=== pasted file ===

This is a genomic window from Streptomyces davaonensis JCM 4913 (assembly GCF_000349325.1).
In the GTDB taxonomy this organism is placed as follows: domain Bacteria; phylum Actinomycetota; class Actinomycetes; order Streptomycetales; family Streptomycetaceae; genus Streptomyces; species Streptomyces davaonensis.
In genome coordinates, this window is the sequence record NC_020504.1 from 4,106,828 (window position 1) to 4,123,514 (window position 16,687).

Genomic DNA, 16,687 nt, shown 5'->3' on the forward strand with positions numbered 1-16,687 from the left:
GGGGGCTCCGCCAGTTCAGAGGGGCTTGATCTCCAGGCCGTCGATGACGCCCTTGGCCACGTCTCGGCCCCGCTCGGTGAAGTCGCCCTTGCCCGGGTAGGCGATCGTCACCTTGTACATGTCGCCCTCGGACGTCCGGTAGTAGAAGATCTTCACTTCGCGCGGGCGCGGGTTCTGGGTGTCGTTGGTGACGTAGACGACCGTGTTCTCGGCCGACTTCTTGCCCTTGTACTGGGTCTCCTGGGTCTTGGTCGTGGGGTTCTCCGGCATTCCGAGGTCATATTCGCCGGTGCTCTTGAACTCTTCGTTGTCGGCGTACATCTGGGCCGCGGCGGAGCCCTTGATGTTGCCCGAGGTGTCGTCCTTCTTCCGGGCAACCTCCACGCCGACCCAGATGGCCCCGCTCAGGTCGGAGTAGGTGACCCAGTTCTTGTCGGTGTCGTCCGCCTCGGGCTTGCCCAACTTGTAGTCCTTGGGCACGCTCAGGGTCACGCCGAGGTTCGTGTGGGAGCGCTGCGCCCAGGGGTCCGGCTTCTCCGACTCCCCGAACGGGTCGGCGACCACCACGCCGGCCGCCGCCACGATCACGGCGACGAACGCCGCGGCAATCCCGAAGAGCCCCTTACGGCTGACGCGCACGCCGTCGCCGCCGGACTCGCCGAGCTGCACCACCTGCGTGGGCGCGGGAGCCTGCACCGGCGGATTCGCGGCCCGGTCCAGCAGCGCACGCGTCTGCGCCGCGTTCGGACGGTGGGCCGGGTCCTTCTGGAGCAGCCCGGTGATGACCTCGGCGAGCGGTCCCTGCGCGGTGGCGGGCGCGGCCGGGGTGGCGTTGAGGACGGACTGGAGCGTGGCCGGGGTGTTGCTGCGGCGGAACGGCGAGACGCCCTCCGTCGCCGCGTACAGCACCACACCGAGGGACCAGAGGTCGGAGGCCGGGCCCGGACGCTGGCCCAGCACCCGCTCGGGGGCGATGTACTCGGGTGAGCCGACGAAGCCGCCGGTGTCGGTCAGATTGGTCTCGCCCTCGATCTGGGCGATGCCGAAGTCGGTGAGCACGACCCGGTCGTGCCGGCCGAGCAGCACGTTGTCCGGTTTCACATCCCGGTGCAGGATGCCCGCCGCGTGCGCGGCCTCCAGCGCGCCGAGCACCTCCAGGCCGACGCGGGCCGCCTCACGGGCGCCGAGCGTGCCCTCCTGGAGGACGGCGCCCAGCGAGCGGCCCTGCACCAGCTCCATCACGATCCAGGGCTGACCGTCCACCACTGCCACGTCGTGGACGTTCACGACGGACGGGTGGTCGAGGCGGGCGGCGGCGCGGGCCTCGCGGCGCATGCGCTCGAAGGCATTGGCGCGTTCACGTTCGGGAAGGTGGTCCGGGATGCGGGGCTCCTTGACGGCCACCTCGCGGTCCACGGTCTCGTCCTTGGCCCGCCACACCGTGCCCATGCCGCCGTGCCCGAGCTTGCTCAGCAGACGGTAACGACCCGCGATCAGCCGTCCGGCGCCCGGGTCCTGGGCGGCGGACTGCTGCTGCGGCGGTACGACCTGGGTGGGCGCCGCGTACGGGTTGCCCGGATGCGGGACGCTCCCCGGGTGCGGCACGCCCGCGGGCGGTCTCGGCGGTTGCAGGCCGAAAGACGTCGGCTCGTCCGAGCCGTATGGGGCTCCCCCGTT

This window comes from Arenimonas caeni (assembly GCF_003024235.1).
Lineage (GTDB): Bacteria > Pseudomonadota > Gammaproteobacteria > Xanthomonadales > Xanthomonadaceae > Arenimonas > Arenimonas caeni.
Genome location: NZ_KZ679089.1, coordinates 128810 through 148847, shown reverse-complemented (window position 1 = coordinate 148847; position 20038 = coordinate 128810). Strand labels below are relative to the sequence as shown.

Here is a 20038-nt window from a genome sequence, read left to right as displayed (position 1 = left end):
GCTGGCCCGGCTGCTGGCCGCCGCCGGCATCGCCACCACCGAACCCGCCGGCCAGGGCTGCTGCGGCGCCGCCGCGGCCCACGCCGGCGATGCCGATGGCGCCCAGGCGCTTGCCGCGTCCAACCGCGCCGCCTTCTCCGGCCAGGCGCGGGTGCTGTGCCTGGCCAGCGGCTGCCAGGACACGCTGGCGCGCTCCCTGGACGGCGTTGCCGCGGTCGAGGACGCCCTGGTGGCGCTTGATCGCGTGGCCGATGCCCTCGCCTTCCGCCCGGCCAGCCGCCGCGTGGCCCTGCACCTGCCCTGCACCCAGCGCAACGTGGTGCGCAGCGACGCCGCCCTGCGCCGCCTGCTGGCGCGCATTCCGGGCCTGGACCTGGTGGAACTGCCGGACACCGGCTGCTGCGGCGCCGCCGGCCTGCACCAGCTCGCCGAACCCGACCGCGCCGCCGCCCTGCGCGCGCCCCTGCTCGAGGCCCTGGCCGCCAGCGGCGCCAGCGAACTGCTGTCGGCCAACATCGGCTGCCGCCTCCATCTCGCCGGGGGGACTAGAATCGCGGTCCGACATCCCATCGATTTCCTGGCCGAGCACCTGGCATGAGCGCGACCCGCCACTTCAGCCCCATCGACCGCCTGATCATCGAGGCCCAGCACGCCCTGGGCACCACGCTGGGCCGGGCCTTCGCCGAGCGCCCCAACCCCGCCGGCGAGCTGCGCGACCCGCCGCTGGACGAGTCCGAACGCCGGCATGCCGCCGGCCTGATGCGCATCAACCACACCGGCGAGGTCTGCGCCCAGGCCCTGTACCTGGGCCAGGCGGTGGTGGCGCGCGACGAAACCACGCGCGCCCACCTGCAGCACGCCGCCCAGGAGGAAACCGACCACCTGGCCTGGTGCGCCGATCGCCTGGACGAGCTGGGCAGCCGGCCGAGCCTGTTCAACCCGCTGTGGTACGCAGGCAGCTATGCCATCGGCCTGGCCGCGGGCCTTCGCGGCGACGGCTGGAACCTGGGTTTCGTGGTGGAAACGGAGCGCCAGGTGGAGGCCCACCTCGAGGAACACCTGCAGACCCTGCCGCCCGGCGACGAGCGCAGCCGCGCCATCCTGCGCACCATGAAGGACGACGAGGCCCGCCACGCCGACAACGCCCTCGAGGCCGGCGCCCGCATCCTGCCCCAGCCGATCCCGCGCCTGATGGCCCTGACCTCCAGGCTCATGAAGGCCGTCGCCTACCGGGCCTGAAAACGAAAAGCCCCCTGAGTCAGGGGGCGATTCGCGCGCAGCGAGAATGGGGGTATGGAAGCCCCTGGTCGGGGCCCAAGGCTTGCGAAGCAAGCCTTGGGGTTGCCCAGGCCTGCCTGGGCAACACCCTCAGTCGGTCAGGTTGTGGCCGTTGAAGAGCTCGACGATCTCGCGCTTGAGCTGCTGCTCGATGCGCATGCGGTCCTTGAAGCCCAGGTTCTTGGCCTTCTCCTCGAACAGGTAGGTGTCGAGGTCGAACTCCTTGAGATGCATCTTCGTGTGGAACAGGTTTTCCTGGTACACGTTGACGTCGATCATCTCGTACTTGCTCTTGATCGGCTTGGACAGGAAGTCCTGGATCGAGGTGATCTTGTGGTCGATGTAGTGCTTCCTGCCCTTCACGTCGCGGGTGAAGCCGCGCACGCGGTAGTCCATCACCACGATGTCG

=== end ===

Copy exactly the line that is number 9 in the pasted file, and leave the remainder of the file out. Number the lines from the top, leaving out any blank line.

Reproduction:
Here is a 20038-nt window from a genome sequence, read left to right as displayed (position 1 = left end):